(ORDO NEWS) — It still remains a mystery how Ancient Egypt and Sumeria flourished in the past. The civilizations of these two countries are often associated with legends about beings with divine powers who came from the stars.
But one such creature almost destroyed humanity. The goddess Hathor, also known as the Lady of the Stars or the Lady of Heaven and Life, was worshiped in Nubia, Semitic Asia Minor, Ethiopia, and Libya.
Hathor is often overlooked in modern times. Many have heard of Isis, the mother of Horus, but ultimately Hathor was considered the primal goddess from whom all others are descended.
She was one of the most important goddesses in ancient Egypt and was popular with both royalty and the common people.
She was worshiped for several thousand years, from the very beginning of the ancient Egyptian religion (c. 4000 BC) to its end (c. 500 AD).
The cow-headed goddess depicted on the Narmer Palette is pre-dynastic and believed to be Hathor or Bat (the cow goddess in Egyptian mythology).
According to the myth, Hathor was the goddess of the sky along with the goddess Nuit. They were associated with the Milky Way, which was believed to be milk flowing from the udder of a heavenly cow.
Hathor was associated with Venus, the morning star and goddess of the Romans. The Greeks associated her with Aphrodite, the goddess of love. Most often, she was depicted as a cow or a woman with the horns or ears of a cow.
She is closely related to the primeval divine cow Mekhet-Veret, the goddess of the sky, whose name means “Great Flood”, and who was believed to cause the floods of the Nile River, fertilizing the earth.
Scholar Geraldine Harris stated: “Hathor was a golden-haired goddess who helped give birth to women, resurrect the dead, and renew the cosmos.
This complex deity could function as the mother, wife and daughter of the creator god. Many lower goddesses came to be considered Hathor’s “names” in her contrasting beneficent and destructive aspects.
Most often she was depicted as a beautiful woman wearing a red solar disc between a pair of cow horns. ”
Although over time she came to be considered the highest personification of kindness and love, initially she was literally a bloodthirsty deity released on humanity to punish people for their sins.
The myth of the heavenly cow
The myth of the heavenly cow, which tells of the imminent destruction of mankind, was first discovered in the outermost of the four gilded shrines of Tutankhamun, but in an unfinished form.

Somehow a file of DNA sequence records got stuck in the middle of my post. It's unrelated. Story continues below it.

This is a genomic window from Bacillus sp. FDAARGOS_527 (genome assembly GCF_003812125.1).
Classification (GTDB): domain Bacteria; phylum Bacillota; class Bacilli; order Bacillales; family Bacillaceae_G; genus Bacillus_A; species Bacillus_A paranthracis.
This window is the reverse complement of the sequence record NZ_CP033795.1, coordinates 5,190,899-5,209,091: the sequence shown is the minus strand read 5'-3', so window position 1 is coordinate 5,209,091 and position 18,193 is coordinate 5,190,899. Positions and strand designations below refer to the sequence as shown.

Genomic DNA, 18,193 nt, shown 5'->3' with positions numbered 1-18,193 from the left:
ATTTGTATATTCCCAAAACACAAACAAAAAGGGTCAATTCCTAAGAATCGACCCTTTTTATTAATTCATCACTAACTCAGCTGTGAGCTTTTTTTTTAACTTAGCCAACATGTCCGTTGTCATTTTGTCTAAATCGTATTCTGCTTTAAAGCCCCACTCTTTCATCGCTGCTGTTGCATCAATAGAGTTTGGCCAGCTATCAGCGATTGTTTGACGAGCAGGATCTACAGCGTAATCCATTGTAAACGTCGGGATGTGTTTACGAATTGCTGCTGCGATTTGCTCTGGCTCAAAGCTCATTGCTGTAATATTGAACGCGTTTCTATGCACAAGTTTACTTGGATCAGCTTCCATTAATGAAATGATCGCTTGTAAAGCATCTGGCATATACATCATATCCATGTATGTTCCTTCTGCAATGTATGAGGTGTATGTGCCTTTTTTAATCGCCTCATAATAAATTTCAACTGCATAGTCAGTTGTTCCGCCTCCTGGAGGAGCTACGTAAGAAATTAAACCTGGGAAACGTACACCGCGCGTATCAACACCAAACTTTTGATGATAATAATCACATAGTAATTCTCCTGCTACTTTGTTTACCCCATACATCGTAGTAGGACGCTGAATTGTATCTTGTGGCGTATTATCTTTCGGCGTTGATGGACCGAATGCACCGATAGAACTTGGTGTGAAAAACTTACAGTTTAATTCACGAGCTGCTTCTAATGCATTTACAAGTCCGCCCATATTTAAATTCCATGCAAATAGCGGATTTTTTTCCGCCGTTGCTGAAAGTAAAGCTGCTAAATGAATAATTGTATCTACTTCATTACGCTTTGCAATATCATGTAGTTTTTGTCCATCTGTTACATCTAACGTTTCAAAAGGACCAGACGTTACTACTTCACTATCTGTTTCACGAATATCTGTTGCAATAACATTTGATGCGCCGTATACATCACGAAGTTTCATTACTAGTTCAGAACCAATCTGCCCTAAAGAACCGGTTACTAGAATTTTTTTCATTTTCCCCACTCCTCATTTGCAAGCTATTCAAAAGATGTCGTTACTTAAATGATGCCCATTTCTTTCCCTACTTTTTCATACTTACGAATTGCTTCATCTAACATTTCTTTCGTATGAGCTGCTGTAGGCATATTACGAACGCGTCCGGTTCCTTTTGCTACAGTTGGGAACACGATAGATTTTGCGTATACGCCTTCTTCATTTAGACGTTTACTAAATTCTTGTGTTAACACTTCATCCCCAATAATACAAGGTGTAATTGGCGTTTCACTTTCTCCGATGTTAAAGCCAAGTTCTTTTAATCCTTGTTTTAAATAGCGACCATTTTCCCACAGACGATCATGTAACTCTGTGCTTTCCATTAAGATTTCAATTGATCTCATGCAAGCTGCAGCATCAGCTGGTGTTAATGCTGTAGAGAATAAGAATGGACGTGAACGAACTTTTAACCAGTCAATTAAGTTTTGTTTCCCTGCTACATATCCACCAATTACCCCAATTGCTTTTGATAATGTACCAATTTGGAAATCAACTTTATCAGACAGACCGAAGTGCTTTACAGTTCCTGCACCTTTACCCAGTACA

However, three completed versions of the text have been found in the tombs of Seti I, Ramesses I, and Ramesses II.
The text is part of a New Kingdom corpus of royal funerary compositions, but is written in Middle Egyptian (the initial form of Classical Egyptian), and the ideas behind it may be traced back to the Old Kingdom Pyramid Texts.
The story begins in the mythical past, at the dawn of Egyptian history, when the sun god Ra ruled the country. The sun god was very old, and his mortal subjects plotted against him, rebelling against his rule.
Ra secretly convened his council: the gods Shu, Tefnut, Geb, Nun and the primitive “mothers and fathers” who were with him before the creation of the world.
He also invoked his “Eye”, the fiery manifestation of his divine power, and departed with his council to discuss what to do with the rebellious hearts of the people.
The council of the gods suggested that Horus “let go of his Eye”, sending her down in the form of the goddess Hathor, so that she would take revenge on the recalcitrant people below.
With her strength, she could defeat the villains, preventing them from rebelling against the power of the sun god.
According to the Encyclopedia of Ancient History, it is at this time that the mother goddess completely changes, which is associated with what must be the most important beer in world history.
“Ra regrets his decision and devises a plan to stop Sekhmet’s bloodlust. He orders Tenenet, the Egyptian goddess of beer, to brew a particularly strong batch, and then orders the beer to be dyed red and delivered to Dendera.
By this time, Sekhmet is distraught with bloodlust , and when she finds a blood red beer, she quickly grabs it and starts drinking.
She gets drunk, falls asleep and wakes up in the image of the benevolent Hathor. Humanity was spared from destruction, and their former tormentor became their greatest benefactor.
After her transformation, Hathor bestowed only beautiful and beneficial gifts on the children of the earth and acquired such a high status that all subsequent goddesses of Egypt can be considered forms of Hathor.
She was the primordial mother goddess, mistress of the sky, sun, moon, agriculture, fertility, east, west, moisture and childbearing. In addition, she was associated with joy, music, love, motherhood, dancing, drinking and, above all, gratitude.”
At the end of the legend, Ra leaves the earthly world forever, ascending to heaven. The sky was created in the form of the Heavenly cow, the manifestation of the goddess Nut, and other gods joined him, separated from the mortal world.
In subsequent generations, a person became a pharaoh – one who acted as an intermediary between the mortal world and the kingdom of the gods.
The history of Hathor is fundamental to the beliefs of ancient Egypt. The goddess, representing the Milky Way itself, almost destroyed the human race, but then turned into a beloved patroness of joy, prosperity and celebration.
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